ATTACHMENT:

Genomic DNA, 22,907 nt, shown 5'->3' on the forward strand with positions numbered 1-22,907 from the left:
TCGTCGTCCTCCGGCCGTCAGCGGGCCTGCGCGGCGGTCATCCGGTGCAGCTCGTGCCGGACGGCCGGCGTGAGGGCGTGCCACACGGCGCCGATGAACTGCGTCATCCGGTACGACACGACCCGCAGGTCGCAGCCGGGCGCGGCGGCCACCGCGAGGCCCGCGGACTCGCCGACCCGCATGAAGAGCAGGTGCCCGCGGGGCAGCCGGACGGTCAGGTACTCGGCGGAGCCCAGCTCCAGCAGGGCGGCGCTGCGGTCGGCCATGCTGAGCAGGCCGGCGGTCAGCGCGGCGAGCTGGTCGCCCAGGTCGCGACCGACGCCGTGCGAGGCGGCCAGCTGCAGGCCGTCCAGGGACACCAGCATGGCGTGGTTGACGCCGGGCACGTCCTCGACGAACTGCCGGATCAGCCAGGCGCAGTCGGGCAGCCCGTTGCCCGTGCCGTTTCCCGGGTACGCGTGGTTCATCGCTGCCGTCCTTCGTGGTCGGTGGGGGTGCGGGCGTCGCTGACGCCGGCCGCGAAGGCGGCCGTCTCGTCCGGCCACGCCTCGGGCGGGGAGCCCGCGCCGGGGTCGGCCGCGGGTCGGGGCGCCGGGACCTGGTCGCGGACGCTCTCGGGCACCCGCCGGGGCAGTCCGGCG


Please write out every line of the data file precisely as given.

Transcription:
Genomic DNA, 22,907 nt, shown 5'->3' on the forward strand with positions numbered 1-22,907 from the left:
TCGTCGTCCTCCGGCCGTCAGCGGGCCTGCGCGGCGGTCATCCGGTGCAGCTCGTGCCGGACGGCCGGCGTGAGGGCGTGCCACACGGCGCCGATGAACTGCGTCATCCGGTACGACACGACCCGCAGGTCGCAGCCGGGCGCGGCGGCCACCGCGAGGCCCGCGGACTCGCCGACCCGCATGAAGAGCAGGTGCCCGCGGGGCAGCCGGACGGTCAGGTACTCGGCGGAGCCCAGCTCCAGCAGGGCGGCGCTGCGGTCGGCCATGCTGAGCAGGCCGGCGGTCAGCGCGGCGAGCTGGTCGCCCAGGTCGCGACCGACGCCGTGCGAGGCGGCCAGCTGCAGGCCGTCCAGGGACACCAGCATGGCGTGGTTGACGCCGGGCACGTCCTCGACGAACTGCCGGATCAGCCAGGCGCAGTCGGGCAGCCCGTTGCCCGTGCCGTTTCCCGGGTACGCGTGGTTCATCGCTGCCGTCCTTCGTGGTCGGTGGGGGTGCGGGCGTCGCTGACGCCGGCCGCGAAGGCGGCCGTCTCGTCCGGCCACGCCTCGGGCGGGGAGCCCGCGCCGGGGTCGGCCGCGGGTCGGGGCGCCGGGACCTGGTCGCGGACGCTCTCGGGCACCCGCCGGGGCAGTCCGGCG